Tuesday, May 6, 2014

By Force or By Bribe?

This weekend we had an interesting parenting moment that I still haven't quite processed.  As EG is getting older, we're having to start disciplining her and getting her response from our requests.  Generally speaking she does very, very well.  Once I've used a sort of time out:

"EG please bring your backpack inside"
"EG I will ask you one more time, please bring your backpack inside."
Sit her on the bench in the entryway:
"Okay, you can sit here until you go and pick-up your backpack and bring it inside"
"I go outside, backpack"

Simple, effective and totally worth the effort.  Usually our I believe in giving choices, always careful that they are all options that I'm okay with:

"EG we won't be buying that item.  You can give it to the sales clerk, to Mommy or put it back where you found it."

Typically she chooses to give it to the sales clerk, and I politely explain that we don't want this item.  Sometimes she gets a little mad and lashes out a bit with hitting, but I grab her hand and explain that I know she's upset and disappointed, but that hitting is never okay.  It lasts about 5 seconds and generally we're okay.  The picture above was taken after I told her we were leaving, and she wanted to play on the slide. I explained that we needed to get home to Daddy, we couldn't play on the slide, but if she wanted to she could walk up the stairs and back down them on her way to the gate.  A good compromise- as you can see from the joy on her face.

Our typical response to her tantrums (on the floor, crying/screaming) are to ignore them.  We've been doing this since she was about 15months old, so it's definitely gotten across that these incidents don't get her what she wants.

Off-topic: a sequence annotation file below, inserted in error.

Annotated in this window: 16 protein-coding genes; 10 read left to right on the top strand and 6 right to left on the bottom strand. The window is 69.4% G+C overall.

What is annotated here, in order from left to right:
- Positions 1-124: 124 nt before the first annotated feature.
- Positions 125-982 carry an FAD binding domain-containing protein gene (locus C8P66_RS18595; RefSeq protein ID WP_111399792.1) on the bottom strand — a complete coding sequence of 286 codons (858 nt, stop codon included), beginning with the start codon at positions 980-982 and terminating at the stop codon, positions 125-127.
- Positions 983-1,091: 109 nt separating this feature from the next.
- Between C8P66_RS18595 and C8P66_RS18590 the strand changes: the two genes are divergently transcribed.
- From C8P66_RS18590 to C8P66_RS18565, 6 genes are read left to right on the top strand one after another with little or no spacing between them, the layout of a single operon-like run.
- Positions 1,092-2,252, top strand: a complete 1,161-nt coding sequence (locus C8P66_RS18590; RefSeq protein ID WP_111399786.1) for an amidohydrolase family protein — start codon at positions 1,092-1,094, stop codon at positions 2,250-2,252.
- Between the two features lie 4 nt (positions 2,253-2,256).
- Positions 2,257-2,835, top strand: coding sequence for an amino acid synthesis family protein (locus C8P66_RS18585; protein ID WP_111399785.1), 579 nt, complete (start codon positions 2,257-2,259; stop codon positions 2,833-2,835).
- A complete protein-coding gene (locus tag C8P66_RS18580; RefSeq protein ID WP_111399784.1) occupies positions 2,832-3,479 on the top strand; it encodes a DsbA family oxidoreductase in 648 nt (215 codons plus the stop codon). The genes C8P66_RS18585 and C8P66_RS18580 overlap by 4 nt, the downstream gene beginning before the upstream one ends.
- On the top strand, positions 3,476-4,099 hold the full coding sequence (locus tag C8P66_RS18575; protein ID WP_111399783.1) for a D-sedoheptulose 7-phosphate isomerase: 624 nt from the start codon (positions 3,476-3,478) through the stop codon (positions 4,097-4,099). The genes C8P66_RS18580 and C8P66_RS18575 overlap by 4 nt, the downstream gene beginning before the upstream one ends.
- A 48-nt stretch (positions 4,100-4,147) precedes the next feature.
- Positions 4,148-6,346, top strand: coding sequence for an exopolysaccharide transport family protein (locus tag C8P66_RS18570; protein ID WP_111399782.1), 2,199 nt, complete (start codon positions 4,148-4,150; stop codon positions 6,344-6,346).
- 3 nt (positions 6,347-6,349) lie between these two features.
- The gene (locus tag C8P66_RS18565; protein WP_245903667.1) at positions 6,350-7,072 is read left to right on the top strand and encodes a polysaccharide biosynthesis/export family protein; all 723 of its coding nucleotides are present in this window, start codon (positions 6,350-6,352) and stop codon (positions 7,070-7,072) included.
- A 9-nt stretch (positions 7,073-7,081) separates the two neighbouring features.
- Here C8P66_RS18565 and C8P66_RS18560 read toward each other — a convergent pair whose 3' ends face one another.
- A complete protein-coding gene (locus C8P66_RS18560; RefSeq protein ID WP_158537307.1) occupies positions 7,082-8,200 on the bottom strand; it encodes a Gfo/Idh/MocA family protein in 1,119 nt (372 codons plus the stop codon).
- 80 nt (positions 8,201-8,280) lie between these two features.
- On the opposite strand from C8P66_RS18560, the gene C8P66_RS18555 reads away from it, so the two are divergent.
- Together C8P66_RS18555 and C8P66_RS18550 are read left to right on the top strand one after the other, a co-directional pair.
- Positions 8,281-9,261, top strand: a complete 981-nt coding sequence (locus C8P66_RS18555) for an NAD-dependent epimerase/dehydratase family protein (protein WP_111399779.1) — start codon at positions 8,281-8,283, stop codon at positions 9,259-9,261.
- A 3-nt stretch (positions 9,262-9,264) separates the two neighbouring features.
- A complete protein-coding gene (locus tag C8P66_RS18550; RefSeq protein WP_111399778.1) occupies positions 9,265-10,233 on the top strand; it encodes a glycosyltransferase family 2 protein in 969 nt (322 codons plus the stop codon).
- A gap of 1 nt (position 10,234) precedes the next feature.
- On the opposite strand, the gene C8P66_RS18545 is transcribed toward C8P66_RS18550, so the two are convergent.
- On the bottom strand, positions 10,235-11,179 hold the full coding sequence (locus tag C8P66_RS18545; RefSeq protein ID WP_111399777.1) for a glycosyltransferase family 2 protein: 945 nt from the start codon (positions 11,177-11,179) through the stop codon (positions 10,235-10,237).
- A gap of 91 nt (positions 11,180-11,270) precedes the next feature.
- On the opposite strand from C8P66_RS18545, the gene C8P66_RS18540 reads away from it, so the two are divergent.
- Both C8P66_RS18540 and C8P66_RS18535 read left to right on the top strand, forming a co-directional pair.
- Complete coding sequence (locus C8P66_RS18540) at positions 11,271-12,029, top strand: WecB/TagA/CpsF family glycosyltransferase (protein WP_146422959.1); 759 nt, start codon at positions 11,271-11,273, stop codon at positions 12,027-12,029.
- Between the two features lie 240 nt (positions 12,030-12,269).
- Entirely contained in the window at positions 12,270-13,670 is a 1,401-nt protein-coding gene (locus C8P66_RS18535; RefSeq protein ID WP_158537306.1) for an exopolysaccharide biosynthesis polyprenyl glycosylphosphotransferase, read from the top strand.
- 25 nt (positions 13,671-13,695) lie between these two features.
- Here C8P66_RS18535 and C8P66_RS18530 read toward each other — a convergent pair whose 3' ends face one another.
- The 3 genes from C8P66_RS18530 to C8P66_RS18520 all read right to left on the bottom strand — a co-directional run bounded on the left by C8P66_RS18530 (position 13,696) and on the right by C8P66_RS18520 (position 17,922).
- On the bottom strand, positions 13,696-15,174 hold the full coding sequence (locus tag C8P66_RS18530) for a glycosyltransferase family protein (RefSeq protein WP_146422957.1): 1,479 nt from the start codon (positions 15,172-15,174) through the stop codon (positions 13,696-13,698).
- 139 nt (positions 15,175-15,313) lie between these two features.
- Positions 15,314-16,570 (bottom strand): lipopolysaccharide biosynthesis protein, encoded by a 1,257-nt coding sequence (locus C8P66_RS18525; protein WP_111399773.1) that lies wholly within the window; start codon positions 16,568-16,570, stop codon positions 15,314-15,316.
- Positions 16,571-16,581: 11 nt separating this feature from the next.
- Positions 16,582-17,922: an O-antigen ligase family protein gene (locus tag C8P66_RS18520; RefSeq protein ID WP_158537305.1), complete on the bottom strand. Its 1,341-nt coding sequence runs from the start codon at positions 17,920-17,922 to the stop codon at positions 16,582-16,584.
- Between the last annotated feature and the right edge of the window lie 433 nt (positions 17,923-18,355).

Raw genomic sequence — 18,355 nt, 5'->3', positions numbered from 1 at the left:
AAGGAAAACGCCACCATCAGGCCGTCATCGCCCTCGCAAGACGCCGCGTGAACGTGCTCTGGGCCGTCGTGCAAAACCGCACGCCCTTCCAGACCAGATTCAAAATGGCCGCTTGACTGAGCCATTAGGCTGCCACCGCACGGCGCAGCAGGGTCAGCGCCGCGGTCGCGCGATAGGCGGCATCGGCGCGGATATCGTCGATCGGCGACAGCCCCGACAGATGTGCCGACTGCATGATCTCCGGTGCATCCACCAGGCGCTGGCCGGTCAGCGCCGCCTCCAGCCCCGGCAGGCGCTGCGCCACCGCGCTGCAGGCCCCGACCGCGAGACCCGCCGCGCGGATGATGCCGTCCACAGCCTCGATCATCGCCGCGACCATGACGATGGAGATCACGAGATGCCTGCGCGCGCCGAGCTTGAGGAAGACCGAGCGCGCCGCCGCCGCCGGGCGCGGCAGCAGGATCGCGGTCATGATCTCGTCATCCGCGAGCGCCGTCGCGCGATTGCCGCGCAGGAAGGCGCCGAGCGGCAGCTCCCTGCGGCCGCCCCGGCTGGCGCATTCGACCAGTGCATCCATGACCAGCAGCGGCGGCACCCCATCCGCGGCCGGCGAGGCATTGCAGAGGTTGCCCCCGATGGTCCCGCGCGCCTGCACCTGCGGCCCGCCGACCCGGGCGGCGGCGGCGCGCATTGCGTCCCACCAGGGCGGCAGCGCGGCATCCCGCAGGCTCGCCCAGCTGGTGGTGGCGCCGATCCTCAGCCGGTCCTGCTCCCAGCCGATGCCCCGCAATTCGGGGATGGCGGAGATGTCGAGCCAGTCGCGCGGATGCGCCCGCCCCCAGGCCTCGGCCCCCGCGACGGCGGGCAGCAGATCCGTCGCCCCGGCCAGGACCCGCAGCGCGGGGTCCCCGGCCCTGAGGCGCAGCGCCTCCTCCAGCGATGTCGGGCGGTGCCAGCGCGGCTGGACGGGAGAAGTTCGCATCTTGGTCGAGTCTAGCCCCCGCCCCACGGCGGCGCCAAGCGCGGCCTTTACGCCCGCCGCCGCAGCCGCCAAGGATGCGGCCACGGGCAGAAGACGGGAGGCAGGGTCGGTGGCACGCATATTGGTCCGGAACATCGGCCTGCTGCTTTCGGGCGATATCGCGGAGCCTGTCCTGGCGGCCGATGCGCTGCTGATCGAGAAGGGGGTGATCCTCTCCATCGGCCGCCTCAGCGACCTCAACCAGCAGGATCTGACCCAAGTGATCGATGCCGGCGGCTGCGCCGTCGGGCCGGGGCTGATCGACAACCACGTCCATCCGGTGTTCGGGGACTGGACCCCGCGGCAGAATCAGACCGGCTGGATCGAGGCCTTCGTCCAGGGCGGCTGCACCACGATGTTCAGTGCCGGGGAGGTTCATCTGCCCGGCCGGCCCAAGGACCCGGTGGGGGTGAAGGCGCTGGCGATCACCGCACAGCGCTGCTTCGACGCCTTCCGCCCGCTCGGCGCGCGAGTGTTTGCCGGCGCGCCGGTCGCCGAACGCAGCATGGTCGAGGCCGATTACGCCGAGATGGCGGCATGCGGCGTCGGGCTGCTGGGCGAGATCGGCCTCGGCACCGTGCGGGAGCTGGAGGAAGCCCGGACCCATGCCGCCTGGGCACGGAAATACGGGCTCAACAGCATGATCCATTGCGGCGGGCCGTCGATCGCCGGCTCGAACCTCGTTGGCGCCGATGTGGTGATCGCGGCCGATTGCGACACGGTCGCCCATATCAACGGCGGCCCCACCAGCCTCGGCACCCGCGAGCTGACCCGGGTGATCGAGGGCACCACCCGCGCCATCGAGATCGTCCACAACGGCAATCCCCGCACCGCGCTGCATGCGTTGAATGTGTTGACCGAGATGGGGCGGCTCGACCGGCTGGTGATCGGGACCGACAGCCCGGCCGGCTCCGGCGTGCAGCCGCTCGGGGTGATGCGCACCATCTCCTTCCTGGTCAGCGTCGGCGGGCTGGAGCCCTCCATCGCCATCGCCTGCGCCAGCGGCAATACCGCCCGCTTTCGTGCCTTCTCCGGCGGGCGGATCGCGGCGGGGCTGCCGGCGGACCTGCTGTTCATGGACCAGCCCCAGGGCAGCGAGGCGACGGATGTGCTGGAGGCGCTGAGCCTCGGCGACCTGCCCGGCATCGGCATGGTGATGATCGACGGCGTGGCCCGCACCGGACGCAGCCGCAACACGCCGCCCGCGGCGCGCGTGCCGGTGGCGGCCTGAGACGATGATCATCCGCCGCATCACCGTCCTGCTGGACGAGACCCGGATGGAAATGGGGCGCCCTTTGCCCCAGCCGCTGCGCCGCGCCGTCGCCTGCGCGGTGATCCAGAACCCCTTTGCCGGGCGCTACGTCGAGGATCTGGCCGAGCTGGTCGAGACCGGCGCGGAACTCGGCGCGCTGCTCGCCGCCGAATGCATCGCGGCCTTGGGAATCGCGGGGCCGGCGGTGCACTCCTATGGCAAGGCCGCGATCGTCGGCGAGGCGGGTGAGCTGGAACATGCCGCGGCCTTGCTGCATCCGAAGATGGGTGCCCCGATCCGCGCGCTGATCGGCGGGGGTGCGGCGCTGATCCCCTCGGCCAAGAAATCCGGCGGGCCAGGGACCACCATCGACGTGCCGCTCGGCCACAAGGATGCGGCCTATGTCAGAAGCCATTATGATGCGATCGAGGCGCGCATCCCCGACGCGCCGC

But what do you do when you really don't have a choice?  When you absolutely have to have your child do what you need them to do right this second.  And no, I'm not talking about walking down the aisle as a flower girl.

I mentioned in the flower girl post that we put a bit of make-up on EG's face.  Earlier that day she had tripped and had a full-face run-in with the edge of her crib.  I tried to put Ice on it, but she didn't want it, and I thought everything was fine.  Fast forward about an hour or so and Working Dad gets a chance to see her.  He's really upset and thinks its possible she might have a concussion or some other type of injury and feels like we really, really, really need to get some ice on her head.

So, he explains to her that she needs the ice.  She resists.  He holds her hands down and forces the ice on her head.  She's screaming and crying and I'm desperately resisting the need to say "is this really necessary" because I know he wouldn't be doing it to her if he didn't think it was absolutely necessary. 

When we've been to the doctor we've occasionally had to restrain EG.  They need to look in her ears, etc.  But generally we've gotten good cooperation out of her, and we have enough time to think through a few options before we physically restrain her.

This weekend she asked for her blanket, and I took her on my lap to try to calm her a little.  Her little voice crying, struggling and saying "no daddy, no daddy, no" just about broke my heart.  We put on her first movie (first time we deliberately let her watch something) "FROZEN" but even that wasn't enough to distract her. 

Eventually I suggested that maybe she could lay down on daddy's lap and on the ice that way, so she would get the ice on her eye, but possibly be more comfortable.  That worked, watching the movie, having her blanket and laying down.  And I'm so thankful I thought of it!  But I'm not thrilled with the idea that our way of getting her to do what we needed was to force her into it.  There will come a time when we won't be able to force her- when she's old enough to run away, or hit back and really mean it.  And I want to teach her that she's the boss of her body, so do I really know if she needs ice better than she does?

I'm still trying to process what happened, and how we might do better next time.  I realize that what will help is her getting older- therefore knowing what a concussion is, and other words we might use to convince her how serious it is and how important it is to get the ice on her head.  But what about now...?

What do you do when you absolutely must have your child do something they don't want to?

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